So your question is slightly different: you’re still at the why and how stage, rather than the how much stage.
Quantitative research requires standardization of procedures and random selection of participants to remove the potential influence of external variables and ensure generalizability of results. In contrast, subject selection in qualitative research is purposeful; participants are selected who can best inform the research questions and enhance understanding of the phenomenon under study.
So this is less about control groups, and more about richness of responses and participants.
Quantitative research requires statistical calculation of sample size a priori to ensure sufficient power to confirm that the outcome can indeed be attributed to the intervention. In qualitative research, however, the sample size is not generally predetermined. The number of participants depends upon the number required to inform fully all important elements of the phenomenon being studied. That is, the sample size is sufficient when additional interviews or focus groups do not result in identification of new concepts, an end point called data saturation …[for example] as data are analyzed, the researchers may note that only positive experiences and views are being reported. At this time, a decision could be made to identify and recruit residents who perceived the experience as less positive.
What am I trying to find out?
So I really need to start from the question I’m trying to ask: is the worksheet useable? Is it suitable for students? Is it helpful? Did it do what I hoped it would do? Why didn’t some people like it? Which aspects didn’t they like? How could we change this?
But then also… can I observe them using it to make links they wouldn’t otherwise have made?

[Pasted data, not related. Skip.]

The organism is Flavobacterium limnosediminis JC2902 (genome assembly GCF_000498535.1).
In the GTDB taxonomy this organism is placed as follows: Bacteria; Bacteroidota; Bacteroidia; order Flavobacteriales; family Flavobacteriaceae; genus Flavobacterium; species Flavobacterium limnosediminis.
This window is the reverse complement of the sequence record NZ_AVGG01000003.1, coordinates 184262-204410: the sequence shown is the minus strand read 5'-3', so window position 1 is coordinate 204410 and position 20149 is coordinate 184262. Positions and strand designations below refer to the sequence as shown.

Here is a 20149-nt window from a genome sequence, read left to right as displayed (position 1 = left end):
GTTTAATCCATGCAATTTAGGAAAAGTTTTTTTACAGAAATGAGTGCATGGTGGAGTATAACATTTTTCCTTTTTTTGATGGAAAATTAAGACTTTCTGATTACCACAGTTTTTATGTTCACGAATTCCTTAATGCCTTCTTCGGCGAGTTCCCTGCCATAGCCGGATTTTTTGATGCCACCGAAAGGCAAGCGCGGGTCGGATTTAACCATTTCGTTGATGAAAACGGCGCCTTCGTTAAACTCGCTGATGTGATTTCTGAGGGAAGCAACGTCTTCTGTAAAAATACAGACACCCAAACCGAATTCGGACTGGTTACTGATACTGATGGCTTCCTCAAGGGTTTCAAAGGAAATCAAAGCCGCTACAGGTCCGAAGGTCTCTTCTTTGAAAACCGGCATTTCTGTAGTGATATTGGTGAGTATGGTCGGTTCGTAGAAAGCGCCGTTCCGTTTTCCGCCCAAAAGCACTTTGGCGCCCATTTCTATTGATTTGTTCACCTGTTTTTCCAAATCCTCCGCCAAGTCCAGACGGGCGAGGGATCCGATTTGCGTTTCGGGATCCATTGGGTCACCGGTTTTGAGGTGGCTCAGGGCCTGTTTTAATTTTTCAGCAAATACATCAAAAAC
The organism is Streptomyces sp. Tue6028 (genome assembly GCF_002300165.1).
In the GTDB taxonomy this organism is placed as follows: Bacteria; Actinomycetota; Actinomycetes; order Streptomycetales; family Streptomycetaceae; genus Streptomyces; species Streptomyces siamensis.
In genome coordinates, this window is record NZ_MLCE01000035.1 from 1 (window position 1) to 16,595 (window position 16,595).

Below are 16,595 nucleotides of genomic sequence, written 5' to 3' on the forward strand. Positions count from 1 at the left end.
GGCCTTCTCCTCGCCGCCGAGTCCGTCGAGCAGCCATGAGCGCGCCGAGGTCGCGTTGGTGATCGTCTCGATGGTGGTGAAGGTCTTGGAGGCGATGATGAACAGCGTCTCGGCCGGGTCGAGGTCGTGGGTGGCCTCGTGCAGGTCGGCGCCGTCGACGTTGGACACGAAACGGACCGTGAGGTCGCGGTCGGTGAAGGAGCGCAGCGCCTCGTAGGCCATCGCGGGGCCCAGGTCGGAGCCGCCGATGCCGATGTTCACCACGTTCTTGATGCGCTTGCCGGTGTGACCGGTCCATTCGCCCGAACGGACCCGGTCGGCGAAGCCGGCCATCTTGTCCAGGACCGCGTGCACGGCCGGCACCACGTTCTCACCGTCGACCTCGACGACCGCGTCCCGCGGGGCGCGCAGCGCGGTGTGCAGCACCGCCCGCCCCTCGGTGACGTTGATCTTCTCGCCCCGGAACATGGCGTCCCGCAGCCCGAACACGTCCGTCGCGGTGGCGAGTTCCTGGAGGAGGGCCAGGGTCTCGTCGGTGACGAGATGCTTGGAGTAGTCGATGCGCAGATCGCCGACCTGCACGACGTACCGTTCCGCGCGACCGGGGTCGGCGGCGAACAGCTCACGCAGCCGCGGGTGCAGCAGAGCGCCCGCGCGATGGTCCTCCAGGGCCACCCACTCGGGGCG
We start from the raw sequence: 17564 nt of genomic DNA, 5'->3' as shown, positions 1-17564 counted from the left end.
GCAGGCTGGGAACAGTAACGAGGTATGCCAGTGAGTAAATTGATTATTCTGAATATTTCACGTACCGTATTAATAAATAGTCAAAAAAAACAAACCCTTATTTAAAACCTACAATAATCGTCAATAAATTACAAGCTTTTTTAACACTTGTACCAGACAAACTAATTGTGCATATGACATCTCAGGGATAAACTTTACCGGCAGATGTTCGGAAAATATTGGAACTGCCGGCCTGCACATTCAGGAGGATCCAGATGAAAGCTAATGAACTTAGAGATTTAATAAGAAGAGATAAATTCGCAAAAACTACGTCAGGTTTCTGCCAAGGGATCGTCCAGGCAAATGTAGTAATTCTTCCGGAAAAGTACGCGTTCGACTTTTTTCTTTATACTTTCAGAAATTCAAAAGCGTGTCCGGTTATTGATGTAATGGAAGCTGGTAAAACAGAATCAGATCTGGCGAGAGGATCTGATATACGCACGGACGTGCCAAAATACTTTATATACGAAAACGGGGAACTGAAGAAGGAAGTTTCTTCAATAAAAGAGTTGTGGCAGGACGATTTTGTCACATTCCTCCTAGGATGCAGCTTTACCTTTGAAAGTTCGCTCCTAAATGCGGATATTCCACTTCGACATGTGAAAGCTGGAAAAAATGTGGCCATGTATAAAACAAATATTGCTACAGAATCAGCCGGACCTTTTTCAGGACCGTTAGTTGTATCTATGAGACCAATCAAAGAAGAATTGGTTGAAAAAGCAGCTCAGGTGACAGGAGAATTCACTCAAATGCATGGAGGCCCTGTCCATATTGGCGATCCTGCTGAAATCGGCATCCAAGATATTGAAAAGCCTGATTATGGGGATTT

And suddenly, I understood why I was doing the interviews. It’s not about control groups and effect sizes. It’s not about Excel spreadsheets and bar charts. It’s not about confidence values and comparisons. It’s about finding out what I want to find out, and working out what is worth pursuing, and if so, how.
Both Suzanne and Barry had basically told me all this back in the autumn, when I’d started this project. And I thought I understood what they were saying. But as with all the best concepts, it took me a while to really get to grips with what they were saying. And I had to leave it for a while first, then come back to it and look at it differently.
So now I think I know what I’m doing. I have an idea of what I want to ask students in the interviews. Next step: email and arrange times to do them!
I really sympathise with the point of view expressed in the comment at the end of the article that “Johnston’s triangle and theory is for teachers, not students. Working memory limitations and undeveloped thinking in concepts hinder students capability to take in account two or more sides of the triangle, and some other relevant aspects too.”. But I’m hoping that my KS5 students have enough of a foundation in the subject in which I’m using it with them. I guess if it does turn out to be a useful tool, the next step will be to look at something that’s less familiar to them.